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Heat in the streets

Councilwoman, others plan activities to prevent summer street fights
Monday, April 11, 2005 | 12:00 a.m. CDT; updated 7:50 p.m. CDT, Sunday, July 20, 2008

Community activists and residents who gathered in the Columbia City Council’s chambers Wednesday dread what youths look forward to for months: the beginning of summer.

The meeting was organized by First Ward Councilwoman Almeta Crayton to discuss summer work and volunteer opportunities for youths.

The conversation quickly turned to the relationship between warm weather and rising delinquency.

“I hate to see it get hot here. I pray for rain, sleet, snow or whatever,” Crayton said.

Columbia Housing Authority Executive Director Doris Chiles, who was at Wednesday’s meeting, said her organization is already seeing an increasing number of gatherings near housing authority property.

“When people gather on the fringes of our property, it affects other people,” Chiles said.

One of the first big gatherings this year was on March 29, when the temperature topped 75 degrees. It was open-gym night at Douglass High School, and a fight broke out between two men. Before long, 200 to 300 people had gathered at the school to watch. Police called for backup and used tear gas to break up the fight while the crowd scattered. One man, who police said was directly involved in the fight, was arrested.

Residents say fights and the crowds they draw are not unusual this time of year. Nancy Henderson, who lives in the neighborhood, said she can always tell when there’s going to be a fight.

“Everybody comes and sits around,” she said. “There are a lot of people just waiting for the fight.”

Gloria Shimm, who owns AQ Beauty Supply in the city’s First Ward, said she isn’t particularly alarmed by the fight-loving crowds.

“It is a simple thing, (the weather) is nice so everyone is going out,” she said. “Everyone in this neighborhood is like a big family. Families are fighting all the time.”

Police presence usually helps to disperse crowds.

“Once the police show up, it doesn’t take them very long to get in the cars and (scram) out of there,” Henderson said.

It’s a perennial question — what to do about the heat, the boredom and the trouble that results. This year, Crayton and other residents of the First Ward are organizing a rally for concerned parents and residents to discuss ways to quell fights and other disturbances. It’s set for 6 p.m. today at Douglass Park.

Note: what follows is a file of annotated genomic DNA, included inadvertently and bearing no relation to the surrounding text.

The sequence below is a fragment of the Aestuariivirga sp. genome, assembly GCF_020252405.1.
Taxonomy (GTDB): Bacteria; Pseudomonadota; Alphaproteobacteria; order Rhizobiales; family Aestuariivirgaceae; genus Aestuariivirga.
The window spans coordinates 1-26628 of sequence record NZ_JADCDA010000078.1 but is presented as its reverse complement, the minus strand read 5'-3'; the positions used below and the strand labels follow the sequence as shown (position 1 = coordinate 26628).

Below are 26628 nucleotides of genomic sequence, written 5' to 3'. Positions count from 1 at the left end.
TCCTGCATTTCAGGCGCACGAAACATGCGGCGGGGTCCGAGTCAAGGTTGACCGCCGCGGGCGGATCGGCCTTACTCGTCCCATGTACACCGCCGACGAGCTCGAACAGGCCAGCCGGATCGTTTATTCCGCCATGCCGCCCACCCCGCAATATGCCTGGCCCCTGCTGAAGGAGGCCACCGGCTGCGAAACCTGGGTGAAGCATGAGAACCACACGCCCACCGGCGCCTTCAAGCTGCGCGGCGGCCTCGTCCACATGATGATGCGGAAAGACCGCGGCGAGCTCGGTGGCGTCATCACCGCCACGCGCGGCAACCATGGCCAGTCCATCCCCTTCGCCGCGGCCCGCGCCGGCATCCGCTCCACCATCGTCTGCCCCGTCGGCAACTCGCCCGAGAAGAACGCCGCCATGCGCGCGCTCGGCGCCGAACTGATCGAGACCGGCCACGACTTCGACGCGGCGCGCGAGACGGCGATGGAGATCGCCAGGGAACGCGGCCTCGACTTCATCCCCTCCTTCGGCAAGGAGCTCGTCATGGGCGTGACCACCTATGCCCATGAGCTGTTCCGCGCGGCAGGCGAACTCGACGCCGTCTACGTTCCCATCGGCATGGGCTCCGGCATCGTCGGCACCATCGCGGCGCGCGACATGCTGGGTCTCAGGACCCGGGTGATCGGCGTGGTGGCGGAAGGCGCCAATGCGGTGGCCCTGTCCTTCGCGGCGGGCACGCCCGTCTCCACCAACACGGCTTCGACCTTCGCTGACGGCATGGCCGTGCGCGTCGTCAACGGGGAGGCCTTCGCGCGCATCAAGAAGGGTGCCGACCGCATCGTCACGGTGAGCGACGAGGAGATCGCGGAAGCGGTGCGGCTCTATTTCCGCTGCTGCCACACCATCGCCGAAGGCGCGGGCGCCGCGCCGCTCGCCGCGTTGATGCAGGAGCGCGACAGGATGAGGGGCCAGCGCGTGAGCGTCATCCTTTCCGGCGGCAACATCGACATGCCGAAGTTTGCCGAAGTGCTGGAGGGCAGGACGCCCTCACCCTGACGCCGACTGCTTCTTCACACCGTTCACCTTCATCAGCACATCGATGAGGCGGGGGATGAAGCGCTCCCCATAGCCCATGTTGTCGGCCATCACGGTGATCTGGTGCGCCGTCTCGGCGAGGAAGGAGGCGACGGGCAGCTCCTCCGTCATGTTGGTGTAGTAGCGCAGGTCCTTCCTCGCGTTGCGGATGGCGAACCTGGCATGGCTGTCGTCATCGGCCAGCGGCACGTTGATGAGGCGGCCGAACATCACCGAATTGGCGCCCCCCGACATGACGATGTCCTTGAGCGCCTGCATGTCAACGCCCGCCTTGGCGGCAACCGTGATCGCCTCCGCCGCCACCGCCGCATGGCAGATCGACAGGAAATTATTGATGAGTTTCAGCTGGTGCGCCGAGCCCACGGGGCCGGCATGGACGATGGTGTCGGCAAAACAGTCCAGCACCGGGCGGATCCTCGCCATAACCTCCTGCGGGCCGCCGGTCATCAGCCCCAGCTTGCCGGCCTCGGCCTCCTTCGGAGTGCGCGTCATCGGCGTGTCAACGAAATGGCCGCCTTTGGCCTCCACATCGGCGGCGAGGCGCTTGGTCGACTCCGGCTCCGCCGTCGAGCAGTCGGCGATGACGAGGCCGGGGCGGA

“Our senior citizens (and others) ought not have to be afraid in their own house,” Crayton said. “Enough is enough.”

Crayton also emphasized that while most of the problems involving youths occur in her neighborhood, other areas in Columbia are not immune.

“It takes the whole town to say we’re not going to put up with this mess this summer,” Crayton said.

Columbia police Sgt. Don Hawkins said that police change their patrol tactics when the weather changes. “We get out on foot a bit more,” he said. “We need to get out and be seen by the residents.”

Hawkins’ supervisor, Capt. Brad Nelson, emphasized the importance of the foot patrols. “If you are in a car, there’s no human interaction,” he said.

Foot and bike patrols are also increased in East Campus and downtown when the weather warms.

For every part of town, there’s a different concern, Columbia police Sgt. Mike Hayes said.

“Street robberies go hand in hand with there being more people out,” Nelson said. “Domestic violence and assaults also increase as the weather improves.”

Residents at Wednesday’s meeting suggested a wide range of solutions including increased police patrols, recreation programs, talent shows, summer work and volunteer opportunities, and possibly a citywide curfew.

“What do you do with the kids that are frequent peace disturbers?” Crayton asked. “We’re at a point now where it’s like a powder keg.”

Ken Beauchum, 30, a performing artist and entrepreneur, is working with Crayton to coordinate talent shows at Douglass Park this summer. Beauchum said he believes giving teens a venue to showcase their talents in music or dance on a regular basis ensures that their summer vacation is productive.

Steve Tatlow , community involvement coordinator for the Boone County Community Partnership, also attended Wednesday’s meeting. He said he thinks there are a number of talented youth in Columbia who simply need to be connected with opportunities.

To that end, the Boone County Community Partnership and Mayor Darwin Hindman’s office will host The Mayor’s Summer Youth Opportunities Fair on April 30 at the Ramada Inn, 1100 Vandiver Drive.

“(The fair) came out of the concern that was expressed at this same time last year regarding what was available for youths,” Tatlow said.

This marks the fair’s second year. It connects youths with work and volunteer opportunities as well as summer recreation programs and entrepreneurship. Tatlow is seeking more employers for the fair.

“The more opportunities there are for our young people, the better our community will be,” Tatlow said.

Tatlow said more than 176 youths between the ages of 14 and 21 filled out employment and volunteer applications at the fair last year. He said it attracted a number of motivated youths who gained job skills.

“It’s so easy to blame the youth for everything and I don’t want to do that,” Ken Beauchum said. “I realize they have problems, but kids are born into a world that’s full of problems. I haven’t given up on the youth.”


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